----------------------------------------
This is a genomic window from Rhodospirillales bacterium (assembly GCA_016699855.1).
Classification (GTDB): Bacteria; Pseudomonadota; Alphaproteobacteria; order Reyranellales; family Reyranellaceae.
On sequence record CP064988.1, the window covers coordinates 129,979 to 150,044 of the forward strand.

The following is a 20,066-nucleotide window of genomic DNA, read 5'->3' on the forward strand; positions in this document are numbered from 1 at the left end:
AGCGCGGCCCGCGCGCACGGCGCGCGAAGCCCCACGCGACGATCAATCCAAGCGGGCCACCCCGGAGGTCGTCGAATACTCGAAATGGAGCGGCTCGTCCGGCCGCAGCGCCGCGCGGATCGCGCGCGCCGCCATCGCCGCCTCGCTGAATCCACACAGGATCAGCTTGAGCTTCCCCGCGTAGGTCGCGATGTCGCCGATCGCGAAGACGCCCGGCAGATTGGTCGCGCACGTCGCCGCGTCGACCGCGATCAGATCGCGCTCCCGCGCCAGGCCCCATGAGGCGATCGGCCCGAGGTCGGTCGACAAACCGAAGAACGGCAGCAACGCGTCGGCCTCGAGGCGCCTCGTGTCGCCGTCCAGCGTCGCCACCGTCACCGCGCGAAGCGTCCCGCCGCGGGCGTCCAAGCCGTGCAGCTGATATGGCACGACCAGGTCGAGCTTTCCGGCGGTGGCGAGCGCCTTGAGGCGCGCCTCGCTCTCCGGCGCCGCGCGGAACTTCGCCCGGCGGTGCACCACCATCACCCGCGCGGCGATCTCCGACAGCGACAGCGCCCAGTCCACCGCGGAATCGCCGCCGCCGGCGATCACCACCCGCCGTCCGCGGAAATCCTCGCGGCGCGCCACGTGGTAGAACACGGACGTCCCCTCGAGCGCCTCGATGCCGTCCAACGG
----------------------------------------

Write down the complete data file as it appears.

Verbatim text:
This is a genomic window from Rhodospirillales bacterium (assembly GCA_016699855.1).
Classification (GTDB): Bacteria; Pseudomonadota; Alphaproteobacteria; order Reyranellales; family Reyranellaceae.
On sequence record CP064988.1, the window covers coordinates 129,979 to 150,044 of the forward strand.

The following is a 20,066-nucleotide window of genomic DNA, read 5'->3' on the forward strand; positions in this document are numbered from 1 at the left end:
AGCGCGGCCCGCGCGCACGGCGCGCGAAGCCCCACGCGACGATCAATCCAAGCGGGCCACCCCGGAGGTCGTCGAATACTCGAAATGGAGCGGCTCGTCCGGCCGCAGCGCCGCGCGGATCGCGCGCGCCGCCATCGCCGCCTCGCTGAATCCACACAGGATCAGCTTGAGCTTCCCCGCGTAGGTCGCGATGTCGCCGATCGCGAAGACGCCCGGCAGATTGGTCGCGCACGTCGCCGCGTCGACCGCGATCAGATCGCGCTCCCGCGCCAGGCCCCATGAGGCGATCGGCCCGAGGTCGGTCGACAAACCGAAGAACGGCAGCAACGCGTCGGCCTCGAGGCGCCTCGTGTCGCCGTCCAGCGTCGCCACCGTCACCGCGCGAAGCGTCCCGCCGCGGGCGTCCAAGCCGTGCAGCTGATATGGCACGACCAGGTCGAGCTTTCCGGCGGTGGCGAGCGCCTTGAGGCGCGCCTCGCTCTCCGGCGCCGCGCGGAACTTCGCCCGGCGGTGCACCACCATCACCCGCGCGGCGATCTCCGACAGCGACAGCGCCCAGTCCACCGCGGAATCGCCGCCGCCGGCGATCACCACCCGCCGTCCGCGGAAATCCTCGCGGCGCGCCACGTGGTAGAACACGGACGTCCCCTCGAGCGCCTCGATGCCGTCCAACGG